This is a blog, I guess it’s okay to do a ‘bloggy’ post here and there right?
It used to be that I’d sit at my computer and listen to new music for hours and hours and hours (and hours and hours) trying to find music that just perfectly fits my hiking videos to every singe conceivable beat be it visual, auditory, and emotional depending on the scene and what things were like for me while I was hiking and how I perceive them when I’m not hiking. Most of my time spent editing is actually just dedicated to finding good music. Everything else is pretty straight forward, I watch a bunch of clips I recorded and throw the ones I like into my editing software and cut it to go with the music. I don’t like making my videos about me so much, I like them to be about the nature. So while I point the camera at my face here and there to provide context to the area and have a bit of story in there, so the music needs to tell the story I don’t feel like telling by talking, therefore the music is probably the most important element to me outside of the footage itself. And just now after typing that I realize it sounds really snobby.
Now I’m doing the same thing but I’m trying to get a good feel for what makes a song a good song, because I’m hitting so many walls trying to make my own music for my videos. I can make interesting things happen with instruments, I can tweak them around and bend them to sound even more interesting. But good god I can not layer different sounds on top of each other to create depth to save my life, it always sounds really off. Either that or I’m just ultra-critical of whatever result happens, which isn’t strange for me.
Anyways, there’s a point to this. It’s not really all that interesting of a point, but I found a really good song with a really good music video to it that – to date – really sums up best what long distance hiking feels like – er – felt like to me. Largely it’s just a really weird and indescribable experience, and when it ends you’re kinda just like: “Oooookaaayyyyy… what?”. On a personal note: I later found out the video was made by one of the producers of Bojack Horseman (she also just does really great/interesting art in general) which is a wonderful show that hits really great emotional beats. Largely a lot of themes in that show adequately describe the things that drove me to go out and hike the PCT at all and change my lifestyle completely. I didn’t hike because of it, it wasn’t until I got off the trail to flip up to Washington and hike southbound that I found it and gave it a shot, because I was sitting around doing nothing waiting to start making resupply boxes and Netflix is always there for you in situations like that. When I finished what’s been made of it so far I was just kinda like “Oh.. huh, weird”. So it’ll always remind me of long distance hiking, or probably namely the PCT. So I guess it’s no wonder a video directed by the same person who leads the design of that show has the same effect.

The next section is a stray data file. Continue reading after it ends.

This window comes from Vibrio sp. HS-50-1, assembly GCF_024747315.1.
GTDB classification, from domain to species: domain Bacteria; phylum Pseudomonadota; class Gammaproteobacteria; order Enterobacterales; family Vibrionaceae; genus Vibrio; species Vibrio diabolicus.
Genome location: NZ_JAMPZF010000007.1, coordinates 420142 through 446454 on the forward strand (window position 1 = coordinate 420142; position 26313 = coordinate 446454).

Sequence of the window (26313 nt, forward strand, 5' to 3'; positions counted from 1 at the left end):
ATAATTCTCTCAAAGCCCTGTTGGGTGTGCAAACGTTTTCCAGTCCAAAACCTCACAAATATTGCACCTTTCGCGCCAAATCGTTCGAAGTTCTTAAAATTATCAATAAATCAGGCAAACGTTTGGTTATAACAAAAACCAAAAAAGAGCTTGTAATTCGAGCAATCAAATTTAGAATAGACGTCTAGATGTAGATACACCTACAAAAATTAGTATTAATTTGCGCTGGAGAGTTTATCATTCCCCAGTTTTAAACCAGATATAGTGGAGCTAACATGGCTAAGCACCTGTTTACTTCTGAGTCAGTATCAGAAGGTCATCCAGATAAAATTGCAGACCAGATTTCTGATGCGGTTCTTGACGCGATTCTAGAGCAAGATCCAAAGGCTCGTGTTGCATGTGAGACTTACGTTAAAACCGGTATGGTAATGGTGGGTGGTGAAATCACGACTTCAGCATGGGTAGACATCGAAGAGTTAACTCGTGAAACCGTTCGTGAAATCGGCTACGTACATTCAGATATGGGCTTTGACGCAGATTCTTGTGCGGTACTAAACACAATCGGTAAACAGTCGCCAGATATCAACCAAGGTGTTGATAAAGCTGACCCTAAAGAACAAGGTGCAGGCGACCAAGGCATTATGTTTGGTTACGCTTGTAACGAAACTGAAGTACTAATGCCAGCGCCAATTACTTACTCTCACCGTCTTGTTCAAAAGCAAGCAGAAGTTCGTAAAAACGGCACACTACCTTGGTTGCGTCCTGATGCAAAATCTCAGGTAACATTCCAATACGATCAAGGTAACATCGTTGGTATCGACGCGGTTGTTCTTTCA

Though I will go out on a limb and say that twerking plants/snakes with boobs don’t really fit any category (so far..?). Largely though, since I was alone most of the time out there it kind of embodies that feeling of just being buddies with nature (or being utterly mocked by it) and having it strip me of things that weren’t doing me any favors in life, and sometimes it stripped me of things that used to serve me well then but later replaced it with something more positive.
Some stuff and stuff